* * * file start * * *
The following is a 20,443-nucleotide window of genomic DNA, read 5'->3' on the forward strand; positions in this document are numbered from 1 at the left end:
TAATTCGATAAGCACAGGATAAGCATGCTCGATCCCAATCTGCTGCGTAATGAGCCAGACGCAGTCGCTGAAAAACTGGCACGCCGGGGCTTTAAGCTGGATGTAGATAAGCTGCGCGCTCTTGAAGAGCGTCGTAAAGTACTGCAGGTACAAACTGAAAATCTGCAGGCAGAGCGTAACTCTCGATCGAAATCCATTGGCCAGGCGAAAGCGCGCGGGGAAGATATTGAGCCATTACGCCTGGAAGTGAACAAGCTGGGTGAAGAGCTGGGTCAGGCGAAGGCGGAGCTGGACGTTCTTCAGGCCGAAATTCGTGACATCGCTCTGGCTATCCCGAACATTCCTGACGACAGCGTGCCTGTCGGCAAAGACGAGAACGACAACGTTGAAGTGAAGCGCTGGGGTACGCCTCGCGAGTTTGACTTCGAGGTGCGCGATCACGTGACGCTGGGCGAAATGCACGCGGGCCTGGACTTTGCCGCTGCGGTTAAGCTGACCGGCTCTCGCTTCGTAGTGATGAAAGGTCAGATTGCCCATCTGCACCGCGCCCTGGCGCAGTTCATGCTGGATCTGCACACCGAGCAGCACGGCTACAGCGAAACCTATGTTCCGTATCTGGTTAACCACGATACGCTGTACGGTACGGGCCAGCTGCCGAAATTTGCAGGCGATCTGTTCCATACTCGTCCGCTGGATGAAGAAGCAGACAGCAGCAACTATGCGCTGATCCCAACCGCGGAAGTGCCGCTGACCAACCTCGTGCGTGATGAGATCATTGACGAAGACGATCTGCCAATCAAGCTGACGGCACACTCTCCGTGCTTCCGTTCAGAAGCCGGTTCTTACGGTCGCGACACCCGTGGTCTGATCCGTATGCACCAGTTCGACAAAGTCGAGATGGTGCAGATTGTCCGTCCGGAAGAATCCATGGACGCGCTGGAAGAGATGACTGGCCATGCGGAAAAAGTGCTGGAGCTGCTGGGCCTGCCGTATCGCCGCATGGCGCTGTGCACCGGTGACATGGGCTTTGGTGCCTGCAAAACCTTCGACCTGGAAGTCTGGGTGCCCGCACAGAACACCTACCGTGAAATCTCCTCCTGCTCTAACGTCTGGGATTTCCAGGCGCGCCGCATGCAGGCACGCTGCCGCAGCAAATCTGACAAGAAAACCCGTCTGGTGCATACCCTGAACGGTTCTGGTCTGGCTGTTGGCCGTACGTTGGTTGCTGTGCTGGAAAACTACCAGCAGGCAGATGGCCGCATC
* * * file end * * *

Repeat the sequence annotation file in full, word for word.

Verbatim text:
The following is a 20,443-nucleotide window of genomic DNA, read 5'->3' on the forward strand; positions in this document are numbered from 1 at the left end:
TAATTCGATAAGCACAGGATAAGCATGCTCGATCCCAATCTGCTGCGTAATGAGCCAGACGCAGTCGCTGAAAAACTGGCACGCCGGGGCTTTAAGCTGGATGTAGATAAGCTGCGCGCTCTTGAAGAGCGTCGTAAAGTACTGCAGGTACAAACTGAAAATCTGCAGGCAGAGCGTAACTCTCGATCGAAATCCATTGGCCAGGCGAAAGCGCGCGGGGAAGATATTGAGCCATTACGCCTGGAAGTGAACAAGCTGGGTGAAGAGCTGGGTCAGGCGAAGGCGGAGCTGGACGTTCTTCAGGCCGAAATTCGTGACATCGCTCTGGCTATCCCGAACATTCCTGACGACAGCGTGCCTGTCGGCAAAGACGAGAACGACAACGTTGAAGTGAAGCGCTGGGGTACGCCTCGCGAGTTTGACTTCGAGGTGCGCGATCACGTGACGCTGGGCGAAATGCACGCGGGCCTGGACTTTGCCGCTGCGGTTAAGCTGACCGGCTCTCGCTTCGTAGTGATGAAAGGTCAGATTGCCCATCTGCACCGCGCCCTGGCGCAGTTCATGCTGGATCTGCACACCGAGCAGCACGGCTACAGCGAAACCTATGTTCCGTATCTGGTTAACCACGATACGCTGTACGGTACGGGCCAGCTGCCGAAATTTGCAGGCGATCTGTTCCATACTCGTCCGCTGGATGAAGAAGCAGACAGCAGCAACTATGCGCTGATCCCAACCGCGGAAGTGCCGCTGACCAACCTCGTGCGTGATGAGATCATTGACGAAGACGATCTGCCAATCAAGCTGACGGCACACTCTCCGTGCTTCCGTTCAGAAGCCGGTTCTTACGGTCGCGACACCCGTGGTCTGATCCGTATGCACCAGTTCGACAAAGTCGAGATGGTGCAGATTGTCCGTCCGGAAGAATCCATGGACGCGCTGGAAGAGATGACTGGCCATGCGGAAAAAGTGCTGGAGCTGCTGGGCCTGCCGTATCGCCGCATGGCGCTGTGCACCGGTGACATGGGCTTTGGTGCCTGCAAAACCTTCGACCTGGAAGTCTGGGTGCCCGCACAGAACACCTACCGTGAAATCTCCTCCTGCTCTAACGTCTGGGATTTCCAGGCGCGCCGCATGCAGGCACGCTGCCGCAGCAAATCTGACAAGAAAACCCGTCTGGTGCATACCCTGAACGGTTCTGGTCTGGCTGTTGGCCGTACGTTGGTTGCTGTGCTGGAAAACTACCAGCAGGCAGATGGCCGCATC